No, it's not your imagination. It is windy a lot in Door County.
If you want to know how windy, well, that's a short question with a long answer. We'll come back to that one.
We'll start with the why question, which is a bit easier to tackle.
Assistant State Climatologist Ed Hopkins says part of the reason Wisconsin's thumb has a breezy bent is because of the way the Door Peninsula juts out into Lake Michigan.
Hopkins says the Niagara Escarpment, the geologic landform that creates the rocky cliffs along the Green Bay shoreline, also serves as a wind-enhancer.
Hopkins tells DoorCountyDailyNews.com there's not enough consistent, long-term wind data -- the kind of info climatologists like -- to draw meaningful wind comparisons between different spots of the state. Yet.
But he says starting in the mid-1990s more airports around the state started compiling standardized wind data. For example, you can find such information for Door County Cherryland Airport here. Hopkins says 20 years ago only a handful of airports in the state kept track of such data. Now he says the number is more like 60 or 70.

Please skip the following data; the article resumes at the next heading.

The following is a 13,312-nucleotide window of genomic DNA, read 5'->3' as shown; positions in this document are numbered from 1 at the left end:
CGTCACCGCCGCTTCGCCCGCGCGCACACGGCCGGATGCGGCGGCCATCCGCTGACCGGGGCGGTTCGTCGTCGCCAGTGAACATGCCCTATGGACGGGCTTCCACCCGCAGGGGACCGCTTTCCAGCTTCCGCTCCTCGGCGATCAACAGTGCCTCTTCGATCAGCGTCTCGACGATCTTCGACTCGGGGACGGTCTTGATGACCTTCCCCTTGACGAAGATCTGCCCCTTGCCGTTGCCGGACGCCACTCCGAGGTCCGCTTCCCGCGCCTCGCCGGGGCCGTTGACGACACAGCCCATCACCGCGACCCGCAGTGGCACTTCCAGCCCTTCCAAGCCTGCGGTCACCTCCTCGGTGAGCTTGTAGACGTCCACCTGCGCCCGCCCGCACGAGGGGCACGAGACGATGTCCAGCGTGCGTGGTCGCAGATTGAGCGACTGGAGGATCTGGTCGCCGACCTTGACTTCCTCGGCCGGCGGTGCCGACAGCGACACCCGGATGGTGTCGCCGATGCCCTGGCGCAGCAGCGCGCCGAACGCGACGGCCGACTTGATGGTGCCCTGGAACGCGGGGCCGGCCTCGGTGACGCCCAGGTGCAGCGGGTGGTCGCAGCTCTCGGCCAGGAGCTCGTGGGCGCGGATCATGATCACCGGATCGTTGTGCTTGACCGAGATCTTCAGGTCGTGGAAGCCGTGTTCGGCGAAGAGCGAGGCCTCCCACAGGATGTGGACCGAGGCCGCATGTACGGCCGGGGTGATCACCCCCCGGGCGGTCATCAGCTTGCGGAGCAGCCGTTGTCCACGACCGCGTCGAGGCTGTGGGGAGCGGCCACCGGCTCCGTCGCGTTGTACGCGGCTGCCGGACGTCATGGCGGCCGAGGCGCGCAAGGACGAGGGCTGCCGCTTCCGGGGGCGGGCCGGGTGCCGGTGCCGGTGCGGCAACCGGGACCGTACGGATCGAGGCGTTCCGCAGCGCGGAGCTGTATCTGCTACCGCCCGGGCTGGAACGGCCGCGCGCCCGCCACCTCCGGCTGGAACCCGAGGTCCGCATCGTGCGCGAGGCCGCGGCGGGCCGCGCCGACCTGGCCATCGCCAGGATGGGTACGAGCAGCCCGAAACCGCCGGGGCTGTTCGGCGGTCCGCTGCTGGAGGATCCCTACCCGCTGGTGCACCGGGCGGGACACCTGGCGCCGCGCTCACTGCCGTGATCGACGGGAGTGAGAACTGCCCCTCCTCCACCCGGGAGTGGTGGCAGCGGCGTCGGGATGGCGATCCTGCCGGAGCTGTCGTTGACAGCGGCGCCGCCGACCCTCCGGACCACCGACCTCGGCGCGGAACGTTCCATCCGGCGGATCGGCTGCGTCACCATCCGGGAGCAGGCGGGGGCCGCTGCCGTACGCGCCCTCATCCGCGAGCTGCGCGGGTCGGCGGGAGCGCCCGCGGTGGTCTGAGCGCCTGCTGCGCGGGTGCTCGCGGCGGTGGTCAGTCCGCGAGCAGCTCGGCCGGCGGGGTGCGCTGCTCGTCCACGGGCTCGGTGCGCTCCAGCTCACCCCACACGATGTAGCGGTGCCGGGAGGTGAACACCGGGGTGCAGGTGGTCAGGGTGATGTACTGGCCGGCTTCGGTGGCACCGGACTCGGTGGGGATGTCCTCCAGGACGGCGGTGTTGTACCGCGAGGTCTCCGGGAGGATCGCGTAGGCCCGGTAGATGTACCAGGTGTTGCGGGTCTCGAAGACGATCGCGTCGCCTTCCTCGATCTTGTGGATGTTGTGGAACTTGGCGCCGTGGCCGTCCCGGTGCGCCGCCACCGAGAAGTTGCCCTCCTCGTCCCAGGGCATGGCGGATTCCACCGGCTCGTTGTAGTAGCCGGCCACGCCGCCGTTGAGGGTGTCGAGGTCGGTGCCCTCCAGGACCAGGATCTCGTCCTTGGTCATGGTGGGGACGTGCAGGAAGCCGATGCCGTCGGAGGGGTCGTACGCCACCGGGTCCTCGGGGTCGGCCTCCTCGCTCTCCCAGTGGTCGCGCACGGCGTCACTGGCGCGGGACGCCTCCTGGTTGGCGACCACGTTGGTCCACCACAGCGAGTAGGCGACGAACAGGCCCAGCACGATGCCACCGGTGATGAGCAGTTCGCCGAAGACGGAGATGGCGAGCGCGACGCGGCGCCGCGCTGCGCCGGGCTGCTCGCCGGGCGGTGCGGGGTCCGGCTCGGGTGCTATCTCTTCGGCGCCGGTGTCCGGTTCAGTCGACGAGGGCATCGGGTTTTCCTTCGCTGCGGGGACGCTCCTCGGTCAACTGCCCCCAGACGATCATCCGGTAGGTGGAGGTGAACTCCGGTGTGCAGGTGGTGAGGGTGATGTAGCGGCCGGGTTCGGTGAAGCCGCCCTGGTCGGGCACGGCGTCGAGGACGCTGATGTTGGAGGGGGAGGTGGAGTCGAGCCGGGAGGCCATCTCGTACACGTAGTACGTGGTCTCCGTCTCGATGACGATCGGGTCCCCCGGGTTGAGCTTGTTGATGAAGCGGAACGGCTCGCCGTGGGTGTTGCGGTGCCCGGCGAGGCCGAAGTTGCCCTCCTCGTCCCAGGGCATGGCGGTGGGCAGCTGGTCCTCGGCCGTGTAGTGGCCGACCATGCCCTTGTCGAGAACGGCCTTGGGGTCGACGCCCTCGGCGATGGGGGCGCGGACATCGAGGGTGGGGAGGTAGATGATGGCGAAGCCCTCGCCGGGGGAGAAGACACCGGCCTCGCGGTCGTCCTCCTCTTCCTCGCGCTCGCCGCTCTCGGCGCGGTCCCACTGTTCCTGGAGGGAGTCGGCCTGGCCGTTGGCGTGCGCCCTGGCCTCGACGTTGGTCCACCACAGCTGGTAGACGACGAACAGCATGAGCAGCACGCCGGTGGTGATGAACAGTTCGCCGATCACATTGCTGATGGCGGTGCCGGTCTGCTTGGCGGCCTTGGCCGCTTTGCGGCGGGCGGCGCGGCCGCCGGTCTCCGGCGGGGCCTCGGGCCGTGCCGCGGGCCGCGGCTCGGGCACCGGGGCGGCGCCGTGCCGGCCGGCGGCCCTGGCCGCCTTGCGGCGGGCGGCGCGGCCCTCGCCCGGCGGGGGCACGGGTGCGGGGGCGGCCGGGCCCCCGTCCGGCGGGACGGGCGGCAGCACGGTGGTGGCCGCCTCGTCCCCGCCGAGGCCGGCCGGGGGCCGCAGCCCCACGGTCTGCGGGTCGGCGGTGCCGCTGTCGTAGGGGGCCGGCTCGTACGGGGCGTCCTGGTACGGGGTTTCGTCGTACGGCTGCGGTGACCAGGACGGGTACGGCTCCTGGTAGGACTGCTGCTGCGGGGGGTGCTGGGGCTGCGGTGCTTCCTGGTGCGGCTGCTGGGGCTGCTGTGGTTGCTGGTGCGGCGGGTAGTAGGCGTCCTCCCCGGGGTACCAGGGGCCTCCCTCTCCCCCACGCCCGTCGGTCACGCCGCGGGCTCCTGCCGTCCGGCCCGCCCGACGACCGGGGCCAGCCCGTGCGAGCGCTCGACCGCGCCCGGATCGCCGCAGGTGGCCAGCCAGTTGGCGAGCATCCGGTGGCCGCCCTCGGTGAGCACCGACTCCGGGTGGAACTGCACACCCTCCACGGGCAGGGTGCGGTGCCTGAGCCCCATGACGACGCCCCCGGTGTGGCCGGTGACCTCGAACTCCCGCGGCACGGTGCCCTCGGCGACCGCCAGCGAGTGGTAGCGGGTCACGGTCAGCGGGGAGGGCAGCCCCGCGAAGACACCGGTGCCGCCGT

Hopkins also directed us to a website hosted by the National Renewable Energy Laboratory in Golden, Colorado -- a branch of the U.S. Department of Energy, http://www.windpoweringamerica.gov/, which provides wind speed information. For example you can look at a color-coded map of Wisconsin showing the average annual wind speed at a height of 30 meters at different locations in the state. The map clearly shows spots of higher wind speeds in Door and Kewaunee Counties, among other places.
Even after reliable long-term data is compiled -- Hopkins says they like to have 30 years' worth -- the 'Wisconsin's windiest county' question probably won't have a definite answer because there are so many ways to categorize wind strength of a particular region, including number of windy days per year, highest average wind speed, or number of wind gusts over a certain speed over a particular time frame.